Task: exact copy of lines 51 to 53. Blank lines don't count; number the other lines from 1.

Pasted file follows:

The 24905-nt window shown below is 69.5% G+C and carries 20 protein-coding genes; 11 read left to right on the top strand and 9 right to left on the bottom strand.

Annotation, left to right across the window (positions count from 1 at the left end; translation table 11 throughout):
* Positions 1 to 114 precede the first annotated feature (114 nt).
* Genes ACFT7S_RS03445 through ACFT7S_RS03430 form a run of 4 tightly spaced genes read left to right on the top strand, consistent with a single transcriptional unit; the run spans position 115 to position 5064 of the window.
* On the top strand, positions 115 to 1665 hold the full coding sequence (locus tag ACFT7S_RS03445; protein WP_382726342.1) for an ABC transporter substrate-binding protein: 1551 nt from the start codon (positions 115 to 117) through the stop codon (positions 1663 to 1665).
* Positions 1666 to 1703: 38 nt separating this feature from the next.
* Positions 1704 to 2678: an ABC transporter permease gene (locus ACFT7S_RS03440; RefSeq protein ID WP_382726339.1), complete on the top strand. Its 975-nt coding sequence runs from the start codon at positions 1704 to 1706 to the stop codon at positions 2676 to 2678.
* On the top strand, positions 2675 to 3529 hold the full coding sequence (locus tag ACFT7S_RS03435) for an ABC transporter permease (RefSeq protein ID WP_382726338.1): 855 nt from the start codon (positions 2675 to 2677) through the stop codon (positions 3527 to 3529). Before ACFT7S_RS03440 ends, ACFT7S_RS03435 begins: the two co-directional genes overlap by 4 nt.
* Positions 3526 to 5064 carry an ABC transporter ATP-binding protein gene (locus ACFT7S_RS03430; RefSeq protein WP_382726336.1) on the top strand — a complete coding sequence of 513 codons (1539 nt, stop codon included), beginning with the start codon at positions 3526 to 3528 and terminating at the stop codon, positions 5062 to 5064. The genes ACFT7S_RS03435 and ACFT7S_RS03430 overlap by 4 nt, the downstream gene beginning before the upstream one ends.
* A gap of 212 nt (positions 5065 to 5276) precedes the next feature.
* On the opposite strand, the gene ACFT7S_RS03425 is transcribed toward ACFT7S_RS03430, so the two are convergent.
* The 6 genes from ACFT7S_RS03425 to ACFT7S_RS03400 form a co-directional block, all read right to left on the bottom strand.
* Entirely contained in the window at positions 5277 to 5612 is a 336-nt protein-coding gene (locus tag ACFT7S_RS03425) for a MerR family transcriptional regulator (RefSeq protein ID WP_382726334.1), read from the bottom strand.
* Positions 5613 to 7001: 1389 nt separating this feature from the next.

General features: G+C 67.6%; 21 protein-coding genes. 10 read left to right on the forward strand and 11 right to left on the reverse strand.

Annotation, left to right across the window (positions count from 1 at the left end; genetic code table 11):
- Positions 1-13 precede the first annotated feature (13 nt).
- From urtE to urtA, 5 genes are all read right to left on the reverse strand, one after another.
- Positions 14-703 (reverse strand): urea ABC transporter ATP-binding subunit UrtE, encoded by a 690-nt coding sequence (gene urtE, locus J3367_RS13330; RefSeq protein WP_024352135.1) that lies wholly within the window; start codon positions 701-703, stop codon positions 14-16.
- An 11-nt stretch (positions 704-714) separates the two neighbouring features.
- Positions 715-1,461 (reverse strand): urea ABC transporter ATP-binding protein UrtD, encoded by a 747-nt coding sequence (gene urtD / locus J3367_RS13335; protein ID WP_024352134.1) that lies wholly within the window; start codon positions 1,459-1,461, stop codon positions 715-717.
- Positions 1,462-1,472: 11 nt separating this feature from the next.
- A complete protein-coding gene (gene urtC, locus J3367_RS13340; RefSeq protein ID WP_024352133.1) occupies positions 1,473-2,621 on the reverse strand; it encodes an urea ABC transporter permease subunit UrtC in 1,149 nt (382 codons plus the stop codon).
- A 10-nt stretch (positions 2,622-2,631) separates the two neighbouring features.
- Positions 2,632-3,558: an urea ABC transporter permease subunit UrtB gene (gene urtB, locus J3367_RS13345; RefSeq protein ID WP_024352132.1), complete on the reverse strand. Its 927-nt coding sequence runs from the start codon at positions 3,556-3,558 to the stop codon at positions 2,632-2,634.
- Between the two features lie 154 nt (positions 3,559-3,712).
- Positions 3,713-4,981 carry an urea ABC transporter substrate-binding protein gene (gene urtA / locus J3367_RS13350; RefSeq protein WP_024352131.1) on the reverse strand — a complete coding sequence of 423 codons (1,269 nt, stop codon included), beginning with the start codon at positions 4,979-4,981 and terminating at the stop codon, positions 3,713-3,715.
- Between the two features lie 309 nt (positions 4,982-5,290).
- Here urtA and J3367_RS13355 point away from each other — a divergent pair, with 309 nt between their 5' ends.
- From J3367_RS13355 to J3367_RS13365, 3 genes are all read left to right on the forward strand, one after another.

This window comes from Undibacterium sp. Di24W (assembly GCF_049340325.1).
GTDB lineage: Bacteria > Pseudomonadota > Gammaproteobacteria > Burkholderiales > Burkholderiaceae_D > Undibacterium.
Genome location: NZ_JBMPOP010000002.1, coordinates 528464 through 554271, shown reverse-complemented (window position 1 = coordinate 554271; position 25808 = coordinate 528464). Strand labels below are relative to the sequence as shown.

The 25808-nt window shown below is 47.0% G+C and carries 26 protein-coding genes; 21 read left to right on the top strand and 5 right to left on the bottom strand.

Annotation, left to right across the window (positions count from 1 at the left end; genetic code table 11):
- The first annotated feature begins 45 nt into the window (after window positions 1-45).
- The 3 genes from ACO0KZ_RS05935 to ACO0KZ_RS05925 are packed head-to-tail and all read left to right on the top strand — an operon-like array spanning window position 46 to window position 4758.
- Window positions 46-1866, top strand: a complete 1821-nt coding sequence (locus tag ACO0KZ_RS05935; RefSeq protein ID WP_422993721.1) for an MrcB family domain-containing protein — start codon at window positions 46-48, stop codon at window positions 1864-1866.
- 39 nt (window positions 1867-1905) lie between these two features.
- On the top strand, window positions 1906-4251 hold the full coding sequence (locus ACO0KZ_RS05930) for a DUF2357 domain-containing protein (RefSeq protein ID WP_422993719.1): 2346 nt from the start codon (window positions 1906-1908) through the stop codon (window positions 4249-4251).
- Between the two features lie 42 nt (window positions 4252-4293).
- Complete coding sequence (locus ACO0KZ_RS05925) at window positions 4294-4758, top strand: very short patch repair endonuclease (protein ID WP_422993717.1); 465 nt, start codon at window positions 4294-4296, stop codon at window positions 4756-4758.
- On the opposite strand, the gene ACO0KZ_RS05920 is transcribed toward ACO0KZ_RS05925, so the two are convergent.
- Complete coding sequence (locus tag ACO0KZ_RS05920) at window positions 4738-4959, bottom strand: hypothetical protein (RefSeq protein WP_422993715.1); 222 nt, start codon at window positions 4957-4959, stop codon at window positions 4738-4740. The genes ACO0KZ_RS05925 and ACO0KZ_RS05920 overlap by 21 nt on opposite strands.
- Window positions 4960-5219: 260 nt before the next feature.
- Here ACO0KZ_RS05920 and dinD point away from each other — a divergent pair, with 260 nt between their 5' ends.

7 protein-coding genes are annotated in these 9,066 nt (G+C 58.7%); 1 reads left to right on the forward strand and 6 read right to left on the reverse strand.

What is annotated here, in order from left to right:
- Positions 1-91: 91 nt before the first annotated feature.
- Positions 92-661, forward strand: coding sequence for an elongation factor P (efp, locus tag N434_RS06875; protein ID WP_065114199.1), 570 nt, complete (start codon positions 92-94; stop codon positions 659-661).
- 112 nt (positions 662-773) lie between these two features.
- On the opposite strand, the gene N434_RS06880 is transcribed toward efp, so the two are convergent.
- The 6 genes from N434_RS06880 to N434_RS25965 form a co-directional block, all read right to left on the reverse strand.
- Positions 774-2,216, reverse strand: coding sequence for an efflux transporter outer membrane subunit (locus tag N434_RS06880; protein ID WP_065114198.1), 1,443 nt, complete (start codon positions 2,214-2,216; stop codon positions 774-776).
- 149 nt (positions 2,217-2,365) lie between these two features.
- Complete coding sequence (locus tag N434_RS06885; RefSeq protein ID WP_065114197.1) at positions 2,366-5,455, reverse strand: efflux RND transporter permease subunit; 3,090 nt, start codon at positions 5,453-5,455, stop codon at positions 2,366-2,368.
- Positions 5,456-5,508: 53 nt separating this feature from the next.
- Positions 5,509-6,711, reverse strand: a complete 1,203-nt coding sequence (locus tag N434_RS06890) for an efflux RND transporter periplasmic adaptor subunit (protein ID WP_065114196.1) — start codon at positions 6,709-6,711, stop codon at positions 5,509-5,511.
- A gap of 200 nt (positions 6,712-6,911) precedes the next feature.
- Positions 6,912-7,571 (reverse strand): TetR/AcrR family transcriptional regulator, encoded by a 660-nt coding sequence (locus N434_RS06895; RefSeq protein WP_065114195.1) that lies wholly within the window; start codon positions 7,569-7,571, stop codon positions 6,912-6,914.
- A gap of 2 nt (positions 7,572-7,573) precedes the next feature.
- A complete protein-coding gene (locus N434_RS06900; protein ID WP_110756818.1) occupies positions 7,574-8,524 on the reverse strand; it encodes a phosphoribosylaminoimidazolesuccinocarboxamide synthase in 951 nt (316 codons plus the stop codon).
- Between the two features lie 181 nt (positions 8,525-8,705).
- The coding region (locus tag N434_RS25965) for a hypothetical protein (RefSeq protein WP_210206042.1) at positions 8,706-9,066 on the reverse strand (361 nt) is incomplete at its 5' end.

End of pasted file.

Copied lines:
- 112 nt (positions 662-773) lie between these two features.
- On the opposite strand, the gene N434_RS06880 is transcribed toward efp, so the two are convergent.
- The 6 genes from N434_RS06880 to N434_RS25965 form a co-directional block, all read right to left on the reverse strand.